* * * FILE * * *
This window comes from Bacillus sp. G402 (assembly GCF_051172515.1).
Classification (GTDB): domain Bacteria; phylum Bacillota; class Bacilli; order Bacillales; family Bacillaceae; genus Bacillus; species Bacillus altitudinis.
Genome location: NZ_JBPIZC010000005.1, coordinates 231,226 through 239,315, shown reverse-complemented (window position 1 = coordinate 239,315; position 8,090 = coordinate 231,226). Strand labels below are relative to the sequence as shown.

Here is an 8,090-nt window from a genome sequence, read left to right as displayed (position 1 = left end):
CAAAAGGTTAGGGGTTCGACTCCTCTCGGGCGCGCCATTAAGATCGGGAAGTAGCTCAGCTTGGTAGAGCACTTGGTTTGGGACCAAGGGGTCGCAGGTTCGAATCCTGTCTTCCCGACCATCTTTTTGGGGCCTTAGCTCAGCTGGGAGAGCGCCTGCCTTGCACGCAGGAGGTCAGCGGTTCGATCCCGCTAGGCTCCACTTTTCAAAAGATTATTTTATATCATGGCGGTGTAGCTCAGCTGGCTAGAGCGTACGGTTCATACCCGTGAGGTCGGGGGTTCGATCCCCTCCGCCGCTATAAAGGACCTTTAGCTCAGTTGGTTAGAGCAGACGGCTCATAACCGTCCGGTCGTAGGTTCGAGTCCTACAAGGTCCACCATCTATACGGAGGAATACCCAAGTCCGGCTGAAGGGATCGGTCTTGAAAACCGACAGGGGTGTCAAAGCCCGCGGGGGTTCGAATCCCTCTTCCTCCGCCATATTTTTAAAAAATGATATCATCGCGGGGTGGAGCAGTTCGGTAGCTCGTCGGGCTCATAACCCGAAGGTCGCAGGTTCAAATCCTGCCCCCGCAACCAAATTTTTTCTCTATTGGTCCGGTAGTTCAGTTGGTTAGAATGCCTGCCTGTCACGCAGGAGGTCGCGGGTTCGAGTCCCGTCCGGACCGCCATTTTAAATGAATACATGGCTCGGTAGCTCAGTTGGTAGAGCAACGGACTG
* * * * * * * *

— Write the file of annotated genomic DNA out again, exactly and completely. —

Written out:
This window comes from Bacillus sp. G402 (assembly GCF_051172515.1).
Classification (GTDB): domain Bacteria; phylum Bacillota; class Bacilli; order Bacillales; family Bacillaceae; genus Bacillus; species Bacillus altitudinis.
Genome location: NZ_JBPIZC010000005.1, coordinates 231,226 through 239,315, shown reverse-complemented (window position 1 = coordinate 239,315; position 8,090 = coordinate 231,226). Strand labels below are relative to the sequence as shown.

Here is an 8,090-nt window from a genome sequence, read left to right as displayed (position 1 = left end):
CAAAAGGTTAGGGGTTCGACTCCTCTCGGGCGCGCCATTAAGATCGGGAAGTAGCTCAGCTTGGTAGAGCACTTGGTTTGGGACCAAGGGGTCGCAGGTTCGAATCCTGTCTTCCCGACCATCTTTTTGGGGCCTTAGCTCAGCTGGGAGAGCGCCTGCCTTGCACGCAGGAGGTCAGCGGTTCGATCCCGCTAGGCTCCACTTTTCAAAAGATTATTTTATATCATGGCGGTGTAGCTCAGCTGGCTAGAGCGTACGGTTCATACCCGTGAGGTCGGGGGTTCGATCCCCTCCGCCGCTATAAAGGACCTTTAGCTCAGTTGGTTAGAGCAGACGGCTCATAACCGTCCGGTCGTAGGTTCGAGTCCTACAAGGTCCACCATCTATACGGAGGAATACCCAAGTCCGGCTGAAGGGATCGGTCTTGAAAACCGACAGGGGTGTCAAAGCCCGCGGGGGTTCGAATCCCTCTTCCTCCGCCATATTTTTAAAAAATGATATCATCGCGGGGTGGAGCAGTTCGGTAGCTCGTCGGGCTCATAACCCGAAGGTCGCAGGTTCAAATCCTGCCCCCGCAACCAAATTTTTTCTCTATTGGTCCGGTAGTTCAGTTGGTTAGAATGCCTGCCTGTCACGCAGGAGGTCGCGGGTTCGAGTCCCGTCCGGACCGCCATTTTAAATGAATACATGGCTCGGTAGCTCAGTTGGTAGAGCAACGGACTG